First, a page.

Updated: 2015-08-03 07:42
By Raymond Zhou(China Daily)
WANG XIAOYING/CHINA DAILY
A legion of half-naked 'Spartan warriors' were accused of disturbing public order when they marched through downtown Beijing, but they were more guilty of bringing out the 'inner teenage girl' in a growing female clientele.
Spartan warriors are famous for their valor. But in the Chinese capital they were easily subdued by police.
No, they did not time-travel.
The contingent that appeared on Beijing's streets did not even carry swords. Their weapons of choice were cups full of fruits and vegetables. Or, maybe it's the muscular bodies that proved to have power of mass destruction and really hit the point home.
An online salad store hired dozens of "models" in a marketing stunt to replicate the scene from the movie 300 on July 22. The plan worked so well that it was halted by police intervention.
By that time, photos of the caped Spartans had gone viral. The controversy only added fuel to the flame, substantially raising public awareness for the name Sweetie Salad, the advertiser.
In terms of marketing technique, the advertiser did two things right.
It used Westerners instead of Chinese. It could have amassed a cadre of buffed-up Chinese bodybuilders, but the curiosity factor would have been much lower, let alone the concept of restaging the 300 army.
The days when Chinese put on "white face" to play Caucasians are long gone because we have money to hire real foreigners, in movies or promotional activities.
About the only place foreign talent is desperately needed is in the Beijing subway, which clings to bizarre pronunciations by non-native English speakers.
The other thing that Sweetie Salad got right is the gender.
Most Chinese advertisers would opt for women as models, but there are a few that take the perspective of the customer rather than the boss, who tends to be male. Just as men like to ogle at beautiful women, the reverse is true and more and more pronounced as Chinese women move away from the custom of demureness.
Traditionally, Chinese are more sensitive toward women in compromising situations than men. Scantily clad women would be frowned upon, but men wearing shorts in public? Who cares? So, using shirtless men as an advertising ploy is a novelty but not necessarily a breakthrough.
The trick is in the size of the contingent. If it's too small, it wouldn't make an impact, especially in a metropolis of 20 million people. If it's too large－most photos show an approximation of 100 Spartans－it'll run into trouble with the police.
As the advertiser may or may not have known, a public gathering of 100 people or more needs prior vetting and approval from local police.
Again from the photos, it seemed the police did not jump on them until they had walked through streets and shopping plazas. The police said they'd issued warnings first, but the Spartans would not budge, so some were curbed－pinned to the ground as shown in the photos.
They were not real Spartans. They were not even actors. They did not even strike up poses of a fight.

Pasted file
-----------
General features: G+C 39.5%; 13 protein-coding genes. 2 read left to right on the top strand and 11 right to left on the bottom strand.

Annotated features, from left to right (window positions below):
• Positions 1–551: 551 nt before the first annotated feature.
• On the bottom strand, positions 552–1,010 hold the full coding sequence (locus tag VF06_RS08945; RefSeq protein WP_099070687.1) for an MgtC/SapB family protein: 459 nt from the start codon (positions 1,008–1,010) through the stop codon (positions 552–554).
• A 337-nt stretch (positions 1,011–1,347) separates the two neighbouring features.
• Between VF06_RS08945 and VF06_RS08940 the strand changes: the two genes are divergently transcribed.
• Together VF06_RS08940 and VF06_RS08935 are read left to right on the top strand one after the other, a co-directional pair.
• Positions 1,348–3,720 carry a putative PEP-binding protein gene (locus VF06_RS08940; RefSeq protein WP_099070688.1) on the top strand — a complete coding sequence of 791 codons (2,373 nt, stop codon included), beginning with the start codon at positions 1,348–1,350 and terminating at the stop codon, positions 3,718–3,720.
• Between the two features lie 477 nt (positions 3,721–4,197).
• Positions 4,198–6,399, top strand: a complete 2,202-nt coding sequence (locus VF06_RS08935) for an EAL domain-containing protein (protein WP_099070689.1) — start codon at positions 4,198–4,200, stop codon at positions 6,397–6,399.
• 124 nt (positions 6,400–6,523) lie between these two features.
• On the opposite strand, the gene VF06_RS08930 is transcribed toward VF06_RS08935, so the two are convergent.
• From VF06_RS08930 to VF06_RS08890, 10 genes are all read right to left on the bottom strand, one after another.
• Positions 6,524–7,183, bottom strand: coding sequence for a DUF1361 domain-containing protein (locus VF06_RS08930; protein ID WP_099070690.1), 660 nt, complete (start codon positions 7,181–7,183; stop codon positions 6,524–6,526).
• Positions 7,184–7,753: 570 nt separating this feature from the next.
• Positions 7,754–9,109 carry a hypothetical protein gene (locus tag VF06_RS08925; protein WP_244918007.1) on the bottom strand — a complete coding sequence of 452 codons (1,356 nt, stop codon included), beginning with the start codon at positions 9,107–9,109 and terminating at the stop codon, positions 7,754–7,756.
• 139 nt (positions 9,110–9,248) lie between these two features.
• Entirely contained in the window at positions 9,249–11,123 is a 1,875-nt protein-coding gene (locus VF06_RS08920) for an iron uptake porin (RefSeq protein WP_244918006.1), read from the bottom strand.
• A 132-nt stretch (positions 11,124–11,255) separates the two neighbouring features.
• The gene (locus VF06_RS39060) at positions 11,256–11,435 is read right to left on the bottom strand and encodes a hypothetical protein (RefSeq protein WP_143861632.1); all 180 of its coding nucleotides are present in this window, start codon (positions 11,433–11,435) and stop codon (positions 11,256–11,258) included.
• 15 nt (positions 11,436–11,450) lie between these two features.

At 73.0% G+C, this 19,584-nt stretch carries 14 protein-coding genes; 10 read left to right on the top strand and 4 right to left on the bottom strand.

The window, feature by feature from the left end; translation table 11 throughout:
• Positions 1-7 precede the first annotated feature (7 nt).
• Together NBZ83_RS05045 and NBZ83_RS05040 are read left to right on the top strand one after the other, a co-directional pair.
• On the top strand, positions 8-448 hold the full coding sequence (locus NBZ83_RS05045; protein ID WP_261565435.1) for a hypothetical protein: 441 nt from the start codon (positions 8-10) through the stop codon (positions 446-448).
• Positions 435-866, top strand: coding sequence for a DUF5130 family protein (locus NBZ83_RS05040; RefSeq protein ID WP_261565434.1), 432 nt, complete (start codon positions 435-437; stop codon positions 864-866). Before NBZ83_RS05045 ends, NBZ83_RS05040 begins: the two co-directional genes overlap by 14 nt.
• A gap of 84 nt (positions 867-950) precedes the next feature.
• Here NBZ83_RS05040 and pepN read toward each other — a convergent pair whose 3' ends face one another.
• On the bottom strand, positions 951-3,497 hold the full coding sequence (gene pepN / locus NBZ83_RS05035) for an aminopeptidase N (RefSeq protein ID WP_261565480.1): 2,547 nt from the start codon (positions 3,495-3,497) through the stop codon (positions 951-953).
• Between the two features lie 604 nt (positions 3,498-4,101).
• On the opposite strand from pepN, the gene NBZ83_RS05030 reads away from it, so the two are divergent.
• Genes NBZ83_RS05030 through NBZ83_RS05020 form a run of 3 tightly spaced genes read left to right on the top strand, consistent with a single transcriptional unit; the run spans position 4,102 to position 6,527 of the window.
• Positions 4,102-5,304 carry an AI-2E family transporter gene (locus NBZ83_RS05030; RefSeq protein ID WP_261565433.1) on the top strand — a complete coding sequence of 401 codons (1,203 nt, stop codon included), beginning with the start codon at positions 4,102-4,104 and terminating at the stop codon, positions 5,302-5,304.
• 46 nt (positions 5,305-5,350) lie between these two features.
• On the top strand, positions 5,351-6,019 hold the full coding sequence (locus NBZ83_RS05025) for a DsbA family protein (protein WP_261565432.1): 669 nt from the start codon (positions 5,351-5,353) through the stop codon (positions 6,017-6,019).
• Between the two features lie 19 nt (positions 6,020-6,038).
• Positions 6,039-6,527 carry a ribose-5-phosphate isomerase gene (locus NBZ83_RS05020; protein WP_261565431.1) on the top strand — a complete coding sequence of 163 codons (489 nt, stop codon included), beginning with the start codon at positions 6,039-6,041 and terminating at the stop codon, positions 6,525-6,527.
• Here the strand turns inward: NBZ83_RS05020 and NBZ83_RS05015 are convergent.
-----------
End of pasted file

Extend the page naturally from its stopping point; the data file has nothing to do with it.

I don't know how much they were paid and how they were instructed. But a friend who recently hired a dozen Western models confided to me that the going rate is around 2,000 yuan ($323) a day, which would put the cost at 200,000 yuan if the size was indeed 100.
That would be prohibitive for a mom-and-pop shop, but if you're into hiring stars or starlets that's probably peanuts. A Chinese A-lister, say, Fan Bingbing, would charge 2 million yuan to just cut a ribbon for a business.
Back to the legal ground. Wu Dong, a Shanghai-based lawyer, offered the following analysis: The police had ruled that it was not technically a "parade or gathering", but rather a "commercial promotional event", which moved it away from the danger zone.
Each city sets its own limit for the size of participants that requires prior application and the rules are quite complicated. But even if the Spartans did not exceed this limit, the police could legally stop them if they deemed the crowd it attracts too big. And in any case when the participants do not oblige, the police have the right to "use forceful measures".
Translated into layman's terms, the police acted appropriately in this incident, which only some of the Spartan-loving women grumbled about.
"It awakened the teenage girl in me" was the refrain that echoed through cyberspace. The police crackdown, haphazard as it looked, must have put that "teenage girl" back in Sleeping Beauty mode.
Some of these women called up the salad service and were chagrined to find that the real delivery guy was not a Caucasian, nor did he come shirtless.
"It was just a regular delivery boy," said a woman I know who placed an order right after the incident. "They told me I had to make 15 orders before I get a muscle guy."
I guess Sweetie Salad is not ready to splurge on a large sum and round up the nation's bodybuilders, sending them on the road to salad delivery.
Oh! I forgot to mention: There is an implicit link between leering at the male physique and eating salad. The more salad you order, the more you'll look like him.
Or, I should say: Ladies, the more salad you order for your beau, the more he'll look like an ancient Spartan. Or, so it seems.
Contact the writer at firstname.lastname@example.org
For more by Raymond Zhou, click here
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